Lucy was making sure everything was researched and correct. My role I guess was to write about how I remembered things and how I felt about things, especially grabbing stories from other people – other witnesses – which makes you have a much more wholesome version of what happened. Which is interesting when you start to dissect how memory works; memory doesn’t actually work in this lucid perfect way, it actually works in snapshots, snapshot after snapshot. When you are looking back at things you have to try and collate those snapshots in the right way. But really how you feel, or how you felt, is what’s more important. 

Reflecting back on the actual memory. But of course, every time you remember something you are just remembering the last time you remembered it?

Skin: Exactly, I remember how I felt. There are things that I remember very distinctly and very clearly because that is what you remember over and over again. Some things you sort of put aside, and some things you have to go back and remember. I would say that at this point in time nothing really hurts me in terms of memories because it’s all so far away. So far away that it doesn’t really re-hurt you, it doesn’t hurt you again. It hurts for five or ten years, then it’s over. Time is a healer, and that’s what makes things feel better.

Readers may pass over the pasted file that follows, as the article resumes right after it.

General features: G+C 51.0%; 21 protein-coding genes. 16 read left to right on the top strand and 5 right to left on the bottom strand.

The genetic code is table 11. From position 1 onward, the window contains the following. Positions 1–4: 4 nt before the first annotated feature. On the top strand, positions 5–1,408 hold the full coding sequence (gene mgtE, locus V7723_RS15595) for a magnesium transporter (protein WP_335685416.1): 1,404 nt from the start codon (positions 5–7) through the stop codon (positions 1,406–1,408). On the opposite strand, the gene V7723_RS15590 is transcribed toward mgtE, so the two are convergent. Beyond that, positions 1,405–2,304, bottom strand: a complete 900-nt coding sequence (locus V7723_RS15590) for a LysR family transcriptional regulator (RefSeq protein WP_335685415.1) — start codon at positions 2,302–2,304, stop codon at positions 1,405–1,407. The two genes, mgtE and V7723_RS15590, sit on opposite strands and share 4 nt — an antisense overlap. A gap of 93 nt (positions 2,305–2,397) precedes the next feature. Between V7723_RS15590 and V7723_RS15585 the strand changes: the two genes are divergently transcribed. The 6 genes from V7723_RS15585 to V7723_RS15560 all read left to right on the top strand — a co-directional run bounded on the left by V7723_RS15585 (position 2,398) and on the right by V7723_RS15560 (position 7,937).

Lucy: Skin, don’t you also think that also your music is a healer and it’s healed you, and other people when they go to your gigs? I thought Rochelle put it so well when she said you leave transformed because when you are in that live performance you give your all. Your songs are about that, there’s an element of catharsis isn’t there?

Skin: Yeah, when you write a song about something that happened it’s the same kind of snapshot. There are songs that are written about one specific thing, like ‘Hedonism’- it’s all about this one particular thing that happened, you know. But ‘Secretly’ isn’t: ‘Secretly’ is like a snapshot of lots of different people and things, it’s not about my personal experience because I never had an affair, but it’s about that personal experience of maybe being in that situation and what that would be like.